I just quoted this because your post made me really miss N.C. I was at Lejune and spent lots of time at Emerald Isle and the surrounding areas...... good times.

I was also at 29 palms and did my share of running in the sand!!!

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donnydarkoirl
Level 1

Join date: Mar 2013
Posts: 529

Sentoguy wrote:
Personally I would add hitting mitts/bags, and "drilling" with partners to that list, but yeah, I totally agree. That doesn't mean that supplementary conditioning can't be beneficial of course, but if you were to take someone and replicate them and then have the original spend 90% of their time working on striking/boxing specific conditioning/training and 10% on supplementary conditioning and the replica spend 90% of their time on supplementary conditioning and 10% on striking specific conditioning/ training the original would destroy the replica after a few years (probably even less time, but definitely after that much time).

What is strange is that most beginners seem to want to spend the majority of their time and energy on the supplemental stuff.

Yeah absolutely agreed with all of that.

I often criticise boxing for being stuck in the past and too traditional, but in this situation I think in this situation unless you have the technical foundation, youre building on shaky ground.

As you alluded to I think working the mitts with a good coach can be one of the most beneficial exercises there is.

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devildog_jim
Level

Join date: Jun 2007
Posts: 696

Ranzo wrote:
idaho wrote:
Aragorn wrote:
devildog_jim wrote:
FightinIrish26 wrote:
sharkOnesie wrote:
Guys what are your thoughts on jump rope for cardio?is it anywhere near as effective as running?


Nowhere near it.

It's great for footwork and coordination, but I can literally jump rope all day... but running is way, way harder.


Running on grass may actually be easier on you than jumping rope. I did laps around an athletic field when rehabbing my ankle. Just beware of poorly kept fields, stepping in a hole and turning an ankle obviously negates the soft surface advantage. If you have a sandy beach near you that can be great for running too.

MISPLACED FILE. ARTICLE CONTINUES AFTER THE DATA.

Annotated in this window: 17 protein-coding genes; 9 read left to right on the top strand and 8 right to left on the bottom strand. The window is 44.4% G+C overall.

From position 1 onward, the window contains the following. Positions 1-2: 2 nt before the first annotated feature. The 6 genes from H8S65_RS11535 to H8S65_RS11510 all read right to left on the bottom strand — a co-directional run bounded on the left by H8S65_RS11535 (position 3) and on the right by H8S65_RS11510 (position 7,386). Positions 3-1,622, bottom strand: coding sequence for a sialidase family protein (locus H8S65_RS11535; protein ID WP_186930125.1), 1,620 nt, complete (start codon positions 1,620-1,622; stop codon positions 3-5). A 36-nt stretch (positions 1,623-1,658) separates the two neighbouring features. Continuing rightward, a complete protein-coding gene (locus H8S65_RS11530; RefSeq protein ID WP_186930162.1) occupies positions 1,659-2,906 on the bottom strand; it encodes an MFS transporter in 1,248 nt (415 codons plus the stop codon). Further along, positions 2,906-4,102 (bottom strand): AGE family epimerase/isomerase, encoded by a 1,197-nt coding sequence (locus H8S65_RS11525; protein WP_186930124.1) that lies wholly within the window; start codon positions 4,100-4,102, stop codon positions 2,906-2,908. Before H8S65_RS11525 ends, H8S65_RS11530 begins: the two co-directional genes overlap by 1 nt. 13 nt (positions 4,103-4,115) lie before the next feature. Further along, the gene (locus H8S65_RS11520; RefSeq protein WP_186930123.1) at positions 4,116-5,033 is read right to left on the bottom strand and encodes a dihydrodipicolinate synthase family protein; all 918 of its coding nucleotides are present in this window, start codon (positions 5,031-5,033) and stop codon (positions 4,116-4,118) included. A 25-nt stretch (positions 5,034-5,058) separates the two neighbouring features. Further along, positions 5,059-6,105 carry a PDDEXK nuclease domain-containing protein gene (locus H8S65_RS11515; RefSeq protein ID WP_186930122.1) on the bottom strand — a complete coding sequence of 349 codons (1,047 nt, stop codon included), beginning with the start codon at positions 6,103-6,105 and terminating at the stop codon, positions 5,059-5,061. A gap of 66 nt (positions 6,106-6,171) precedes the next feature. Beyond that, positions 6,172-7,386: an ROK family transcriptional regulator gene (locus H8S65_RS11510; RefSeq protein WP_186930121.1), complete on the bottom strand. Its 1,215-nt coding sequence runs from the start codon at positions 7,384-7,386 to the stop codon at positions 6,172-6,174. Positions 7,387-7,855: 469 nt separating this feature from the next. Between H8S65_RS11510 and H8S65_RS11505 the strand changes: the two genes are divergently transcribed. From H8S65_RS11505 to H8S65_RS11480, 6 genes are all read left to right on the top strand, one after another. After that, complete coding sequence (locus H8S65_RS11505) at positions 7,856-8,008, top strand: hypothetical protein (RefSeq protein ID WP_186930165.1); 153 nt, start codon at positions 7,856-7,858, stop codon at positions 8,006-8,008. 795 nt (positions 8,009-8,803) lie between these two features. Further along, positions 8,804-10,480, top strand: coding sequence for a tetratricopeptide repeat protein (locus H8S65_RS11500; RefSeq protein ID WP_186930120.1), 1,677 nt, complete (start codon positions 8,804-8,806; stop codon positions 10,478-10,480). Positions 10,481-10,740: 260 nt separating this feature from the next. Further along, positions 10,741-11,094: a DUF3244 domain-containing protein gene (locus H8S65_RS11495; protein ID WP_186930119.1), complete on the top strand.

OMFG sand is such a bitch to run in. Fuck that.

Great for ankles and feet but horrible for breathing...so much harder than regular running lol.

So, yeah, go do it haha



X2 on that sand shit! :)

Funny Sideline on beach training: I was doing some training outside of Moorehead City NC, near a town called Emerald Isle. While getting ready for the day, I would often watch this guy shuffling down the beach, shadowboxing. He had tied about a two foot length of rope around both ankles, then "shuffle, or jog" down the edge of the water. Well, that looked really weird to me, so, I had to try it.

Warning: never use ski rope, it will cut the hell out of your
ankles:).

Anyway, that was some of the hardest crap i have ever tried to do, get too close to the water and your foot would sink lower than the other, and the fucking rope would throw you off balance, I must have looked like a drunk penguin. Needless to say, I sucked at that, but, damn, that really make you work on your footwork.:)


I just quoted this because your post made me really miss N.C. I was at Lejune and spent lots of time at Emerald Isle and the surrounding areas...... good times.

I was also at 29 palms and did my share of running in the sand!!!


Heh, if you miss Lejeune you've clearly been out too long to remember it well. Maybe it's the toxic water. :-)

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Sentoguy
Level 3

Join date: Nov 2005
Posts: 6137

donnydarkoirl wrote:
Sentoguy wrote:
Personally I would add hitting mitts/bags, and "drilling" with partners to that list, but yeah, I totally agree. That doesn't mean that supplementary conditioning can't be beneficial of course, but if you were to take someone and replicate them and then have the original spend 90% of their time working on striking/boxing specific conditioning/training and 10% on supplementary conditioning and the replica spend 90% of their time on supplementary conditioning and 10% on striking specific conditioning/ training the original would destroy the replica after a few years (probably even less time, but definitely after that much time).

What is strange is that most beginners seem to want to spend the majority of their time and energy on the supplemental stuff.

Yeah absolutely agreed with all of that.

I often criticise boxing for being stuck in the past and too traditional, but in this situation I think in this situation unless you have the technical foundation, youre building on shaky ground.